I knew that Rowan Williams, once the Archbishop of Canterbury, knew a lot about Eastern Christian practice, but I did not know that he begins his day with the Jesus Prayer. More:

Readers of Salinger’s Franny and Zooey will recall the somewhat unexpected appearance there of an account of the traditional Greek and Russian discipline of meditative repetition of the “Jesus Prayer” (“Lord Jesus Christ, Son of God, have mercy upon me, a sinner”). Practically every Eastern Orthodox writer on prayer will describe this, and many in the tradition also describe some of the physical disciplines that may be used to support it – being aware of your breathing, sitting in a certain way, focusing attention on your chest: “bringing the mind into the heart”, as the books characterise it.

The interest in uniting words with posture and breath is, of course, typical of non-Christian practices also; and over the years increasing exposure to and engagement with the Buddhist world in particular has made me aware of practices not unlike the “Jesus Prayer” and introduced me to disciplines that further enforce the stillness and physical focus that the prayer entails. Walking meditation, pacing very slowly and co-ordinating each step with an out-breath, is something I have found increasingly important as a preparation for a longer time of silence.

So: the regular ritual to begin the day when I’m in the house is a matter of an early rise and a brief walking meditation or sometimes a few slow prostrations, before squatting for 30 or 40 minutes (a low stool to support the thighs and reduce the weight on the lower legs) with the “Jesus Prayer”: repeating (usually silently) the words as I breathe out, leaving a moment between repetitions to notice the beating of the heart, which will slow down steadily over the period.

The prayer isn’t any kind of magical invo­cation or auto-suggestion – simply a vehicle to detach you slowly from distracted, wandering images and thoughts. These will happen, but you simply go on repeating the words and gently bringing attention back to them. If it is proceeding as it should, there is something like an indistinct picture or sensation of the inside of the body as a sort of hollow, a cave, in which breath comes and goes, with an underlying pulse. If you want to speak theologically about it, it’s a time when you are aware of your body as simply a place where life happens and where, therefore, God “happens”: a life lived in you.

I think you’ll want to read the whole thing. The archbishop’s comments are part of a collection of short essays in which modern British writers talk about what fills the space in modern life that used to be governed by Christian ritual. Clearly, Rowan Williams has not abandoned Christian ritual, but has adapted one alien to his own Christian tradition.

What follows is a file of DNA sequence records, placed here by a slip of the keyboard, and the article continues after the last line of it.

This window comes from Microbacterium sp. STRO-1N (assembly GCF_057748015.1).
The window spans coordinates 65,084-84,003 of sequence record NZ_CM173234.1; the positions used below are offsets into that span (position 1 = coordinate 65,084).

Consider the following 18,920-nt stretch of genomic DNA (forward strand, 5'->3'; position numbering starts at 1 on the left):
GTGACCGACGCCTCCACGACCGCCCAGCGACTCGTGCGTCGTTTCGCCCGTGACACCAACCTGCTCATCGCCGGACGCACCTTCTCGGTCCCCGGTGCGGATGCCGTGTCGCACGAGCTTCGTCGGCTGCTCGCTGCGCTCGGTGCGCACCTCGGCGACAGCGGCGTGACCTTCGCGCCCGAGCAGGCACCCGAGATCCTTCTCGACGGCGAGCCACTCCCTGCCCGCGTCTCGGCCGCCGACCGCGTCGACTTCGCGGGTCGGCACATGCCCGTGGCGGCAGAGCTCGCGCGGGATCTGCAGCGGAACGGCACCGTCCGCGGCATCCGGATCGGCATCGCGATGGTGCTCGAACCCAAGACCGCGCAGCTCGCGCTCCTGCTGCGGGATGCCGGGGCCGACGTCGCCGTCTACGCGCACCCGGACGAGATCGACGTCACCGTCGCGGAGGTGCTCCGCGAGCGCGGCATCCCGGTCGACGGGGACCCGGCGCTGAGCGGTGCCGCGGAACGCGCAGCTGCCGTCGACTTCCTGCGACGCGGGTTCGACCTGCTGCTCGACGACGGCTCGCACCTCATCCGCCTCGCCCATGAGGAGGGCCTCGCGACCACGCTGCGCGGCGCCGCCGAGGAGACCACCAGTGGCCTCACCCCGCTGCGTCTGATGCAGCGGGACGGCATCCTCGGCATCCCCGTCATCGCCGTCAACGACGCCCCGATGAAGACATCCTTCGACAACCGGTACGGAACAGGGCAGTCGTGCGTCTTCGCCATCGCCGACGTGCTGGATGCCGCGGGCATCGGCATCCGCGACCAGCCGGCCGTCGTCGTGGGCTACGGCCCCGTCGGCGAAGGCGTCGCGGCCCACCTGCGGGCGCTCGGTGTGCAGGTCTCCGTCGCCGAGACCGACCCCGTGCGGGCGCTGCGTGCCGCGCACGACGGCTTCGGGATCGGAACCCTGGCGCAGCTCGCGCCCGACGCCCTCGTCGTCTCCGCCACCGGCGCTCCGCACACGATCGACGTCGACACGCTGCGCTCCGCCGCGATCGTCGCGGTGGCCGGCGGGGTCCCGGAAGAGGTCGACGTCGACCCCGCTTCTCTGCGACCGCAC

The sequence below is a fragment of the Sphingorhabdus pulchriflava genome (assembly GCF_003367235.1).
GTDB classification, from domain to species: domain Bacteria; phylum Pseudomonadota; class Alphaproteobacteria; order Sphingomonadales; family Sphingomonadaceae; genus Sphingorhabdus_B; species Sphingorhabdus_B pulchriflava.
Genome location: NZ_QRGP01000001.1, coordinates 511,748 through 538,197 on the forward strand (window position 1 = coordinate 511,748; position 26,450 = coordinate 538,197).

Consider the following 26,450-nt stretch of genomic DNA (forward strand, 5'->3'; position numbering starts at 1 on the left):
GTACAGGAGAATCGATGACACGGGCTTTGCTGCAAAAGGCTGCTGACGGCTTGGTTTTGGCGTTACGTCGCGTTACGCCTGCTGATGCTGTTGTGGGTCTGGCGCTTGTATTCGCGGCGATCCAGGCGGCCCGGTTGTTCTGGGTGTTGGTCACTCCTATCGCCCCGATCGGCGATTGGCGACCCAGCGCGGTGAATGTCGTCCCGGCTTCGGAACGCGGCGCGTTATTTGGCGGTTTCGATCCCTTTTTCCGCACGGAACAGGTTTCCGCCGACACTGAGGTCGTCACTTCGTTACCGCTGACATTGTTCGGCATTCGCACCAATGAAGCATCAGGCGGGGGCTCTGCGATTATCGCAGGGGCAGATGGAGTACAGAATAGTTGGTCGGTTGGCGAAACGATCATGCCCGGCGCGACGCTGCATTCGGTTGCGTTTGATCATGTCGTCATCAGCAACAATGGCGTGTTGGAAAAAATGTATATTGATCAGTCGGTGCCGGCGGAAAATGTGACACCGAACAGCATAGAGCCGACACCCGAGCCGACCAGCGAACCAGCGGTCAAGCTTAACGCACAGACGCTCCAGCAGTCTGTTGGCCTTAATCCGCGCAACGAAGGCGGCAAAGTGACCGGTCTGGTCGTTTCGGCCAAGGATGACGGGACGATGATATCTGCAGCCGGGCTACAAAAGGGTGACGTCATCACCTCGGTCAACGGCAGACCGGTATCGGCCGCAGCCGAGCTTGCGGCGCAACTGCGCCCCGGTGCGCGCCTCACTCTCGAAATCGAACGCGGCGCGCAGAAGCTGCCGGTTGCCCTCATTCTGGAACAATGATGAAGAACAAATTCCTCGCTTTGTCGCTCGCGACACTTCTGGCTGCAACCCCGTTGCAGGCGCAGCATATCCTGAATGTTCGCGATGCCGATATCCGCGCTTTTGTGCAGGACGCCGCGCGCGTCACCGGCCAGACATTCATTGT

So have I, and I began it before I was formally received into the Orthodox Church. The Jesus Prayer is so simple, but for someone like me, whose mind is always racing in a thousand different directions, it is surprisingly difficult. But therefore necessary! I cannot stand being alone with my thoughts. I always, always have to be reading something. The Jesus Prayer cannot be “read”; it must be prayed. And there’s only one real way to pray it: the way +Rowan describes. That’s not strictly true; plenty of Orthodox people pray it throughout the day. I sometimes pray it when I’m driving, and one obviously cannot disconnect as profoundly as that.

But when you are doing it optimally, you will do it as described above (though the squatting technique is new to me). Late last summer, when my priest prescribed me a demanding prayer rule using the Jesus Prayer, I was fairly sick from mono, and spent a good portion of the day in bed. I didn’t want to pray the Jesus Prayer. I wanted to sleep, and when I was awake, I wanted to write and to read. I had no choice, however; my priest had assigned me that rule. So, onward.

I can’t pretend it was easy to get started, but it gets easier as you gain control over your impulsive thoughts (or rather, as the control your impulsive thoughts have over you lessens). After you’ve been doing it for a while, you become so much more aware of the presence of God around you. At least I have. It is a demanding ritual, though, at least if you are someone like me, who is scattered and undisciplined. Some days I forget to pray it, and I can really tell the difference in my spiritual state.